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2. US-ROK Policy Consultation

The Office of International Information Programs, US Department of State (James P. Rubin, "US STATE DEPARTMENT DAILY NOON BRIEFING," 2/22/00) reported that State Department Spokesman Jamie Rubin said that a US delegation led by Ambassador Kartman will meet with ROK counterparts in Honolulu, Hawaii from February 21-23 as part of a regular schedule of bilateral consultations. Rubin said, "they will review a wide range of Korean peninsula issues including the recent US-North Korean dialogue, ongoing preparations for a high-level visit and their respective approaches to the four-party talks." No public statements have been released regarding the first day of talks.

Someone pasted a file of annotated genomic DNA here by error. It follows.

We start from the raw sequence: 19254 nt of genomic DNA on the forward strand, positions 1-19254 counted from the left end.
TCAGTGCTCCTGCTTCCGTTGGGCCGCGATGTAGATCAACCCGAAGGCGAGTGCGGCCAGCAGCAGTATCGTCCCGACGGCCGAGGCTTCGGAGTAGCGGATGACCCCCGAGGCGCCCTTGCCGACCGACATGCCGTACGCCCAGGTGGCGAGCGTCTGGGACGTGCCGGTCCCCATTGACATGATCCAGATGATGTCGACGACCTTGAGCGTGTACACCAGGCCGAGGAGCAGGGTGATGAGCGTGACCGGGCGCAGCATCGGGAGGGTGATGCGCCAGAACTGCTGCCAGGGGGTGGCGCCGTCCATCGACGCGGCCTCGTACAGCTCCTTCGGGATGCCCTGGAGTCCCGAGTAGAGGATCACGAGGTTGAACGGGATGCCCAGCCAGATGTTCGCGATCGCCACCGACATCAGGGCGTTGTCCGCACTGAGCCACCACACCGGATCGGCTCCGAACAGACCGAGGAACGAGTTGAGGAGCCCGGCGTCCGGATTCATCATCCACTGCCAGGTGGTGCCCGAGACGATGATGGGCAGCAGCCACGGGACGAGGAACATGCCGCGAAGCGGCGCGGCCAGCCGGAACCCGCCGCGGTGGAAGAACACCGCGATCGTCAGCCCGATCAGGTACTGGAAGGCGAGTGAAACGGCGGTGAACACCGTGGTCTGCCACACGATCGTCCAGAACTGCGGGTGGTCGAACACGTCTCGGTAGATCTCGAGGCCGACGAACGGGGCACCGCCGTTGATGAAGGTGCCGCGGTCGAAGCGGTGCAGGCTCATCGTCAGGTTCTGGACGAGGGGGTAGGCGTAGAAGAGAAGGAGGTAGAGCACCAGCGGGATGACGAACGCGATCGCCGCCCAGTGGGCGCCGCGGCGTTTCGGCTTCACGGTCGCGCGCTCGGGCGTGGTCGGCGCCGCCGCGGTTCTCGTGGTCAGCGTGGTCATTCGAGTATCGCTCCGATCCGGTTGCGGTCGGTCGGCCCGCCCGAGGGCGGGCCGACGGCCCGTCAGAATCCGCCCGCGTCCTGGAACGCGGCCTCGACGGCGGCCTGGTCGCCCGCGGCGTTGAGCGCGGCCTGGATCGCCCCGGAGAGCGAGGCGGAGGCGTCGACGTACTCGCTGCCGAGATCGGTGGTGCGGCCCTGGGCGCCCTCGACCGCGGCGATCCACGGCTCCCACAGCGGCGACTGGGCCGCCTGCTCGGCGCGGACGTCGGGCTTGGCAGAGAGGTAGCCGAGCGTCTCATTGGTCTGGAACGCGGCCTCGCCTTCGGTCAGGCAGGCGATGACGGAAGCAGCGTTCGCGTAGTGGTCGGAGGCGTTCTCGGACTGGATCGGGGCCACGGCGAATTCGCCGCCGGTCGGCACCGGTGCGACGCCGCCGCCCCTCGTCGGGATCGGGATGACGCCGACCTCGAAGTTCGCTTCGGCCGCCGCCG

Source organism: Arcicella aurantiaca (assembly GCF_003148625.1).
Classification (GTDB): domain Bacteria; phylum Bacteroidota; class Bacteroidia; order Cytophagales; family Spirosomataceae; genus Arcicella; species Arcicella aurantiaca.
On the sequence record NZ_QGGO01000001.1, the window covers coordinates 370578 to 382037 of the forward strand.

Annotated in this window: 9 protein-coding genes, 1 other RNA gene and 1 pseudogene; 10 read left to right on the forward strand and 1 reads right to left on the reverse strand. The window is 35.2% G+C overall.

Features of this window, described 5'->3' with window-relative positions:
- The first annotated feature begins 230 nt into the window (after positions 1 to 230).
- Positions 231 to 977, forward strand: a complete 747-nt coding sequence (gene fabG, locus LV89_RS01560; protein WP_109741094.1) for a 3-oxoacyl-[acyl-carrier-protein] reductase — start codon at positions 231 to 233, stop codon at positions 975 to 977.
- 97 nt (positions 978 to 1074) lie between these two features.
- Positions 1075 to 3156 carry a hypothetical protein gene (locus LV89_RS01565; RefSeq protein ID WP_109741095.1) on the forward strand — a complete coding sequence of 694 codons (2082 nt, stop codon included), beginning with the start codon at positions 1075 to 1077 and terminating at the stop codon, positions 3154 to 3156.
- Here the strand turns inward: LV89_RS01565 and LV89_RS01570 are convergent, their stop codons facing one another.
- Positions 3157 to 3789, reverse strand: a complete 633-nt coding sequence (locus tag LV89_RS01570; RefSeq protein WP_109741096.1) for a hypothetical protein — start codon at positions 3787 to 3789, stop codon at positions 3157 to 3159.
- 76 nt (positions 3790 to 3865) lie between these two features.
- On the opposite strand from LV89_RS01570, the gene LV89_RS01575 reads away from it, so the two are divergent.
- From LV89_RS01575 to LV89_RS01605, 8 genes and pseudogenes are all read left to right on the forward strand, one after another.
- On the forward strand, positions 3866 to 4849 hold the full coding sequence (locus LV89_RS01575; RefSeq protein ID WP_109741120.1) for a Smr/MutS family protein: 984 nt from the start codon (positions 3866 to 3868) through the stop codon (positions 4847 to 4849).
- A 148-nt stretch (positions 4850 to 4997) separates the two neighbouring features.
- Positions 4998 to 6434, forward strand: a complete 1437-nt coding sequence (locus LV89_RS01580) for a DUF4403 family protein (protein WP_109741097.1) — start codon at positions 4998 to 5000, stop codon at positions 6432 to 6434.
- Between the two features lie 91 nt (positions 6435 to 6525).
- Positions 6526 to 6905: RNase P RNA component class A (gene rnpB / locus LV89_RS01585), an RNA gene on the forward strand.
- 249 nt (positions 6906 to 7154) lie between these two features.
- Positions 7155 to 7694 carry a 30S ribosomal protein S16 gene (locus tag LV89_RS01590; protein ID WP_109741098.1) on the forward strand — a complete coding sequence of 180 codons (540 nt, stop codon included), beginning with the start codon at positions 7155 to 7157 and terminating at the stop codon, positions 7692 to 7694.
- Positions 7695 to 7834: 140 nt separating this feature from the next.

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3. Korean War Massacre

The Associated Press ("U.S., S. KOREA TO MEET AGAIN OVER NO GUN RI," Seoul, 2/22/00) reported that the ROK Defense Ministry said on February 21 that ROK military officials will arrive in the US on February 22 for a five- day visit to investigate the Nogunri incident. Lieutenant General Kim Jong-hwan, the ROK assistant defense minister for policy and planning, will lead the six-member team. The ministry said the two sides plan to discuss progress in their investigations, share information and jointly interview some of the US veterans who were allegedly involved in the case. [Ed. note: This article was included in the US Department of Defense's Early Bird news service for February 23, 2000.]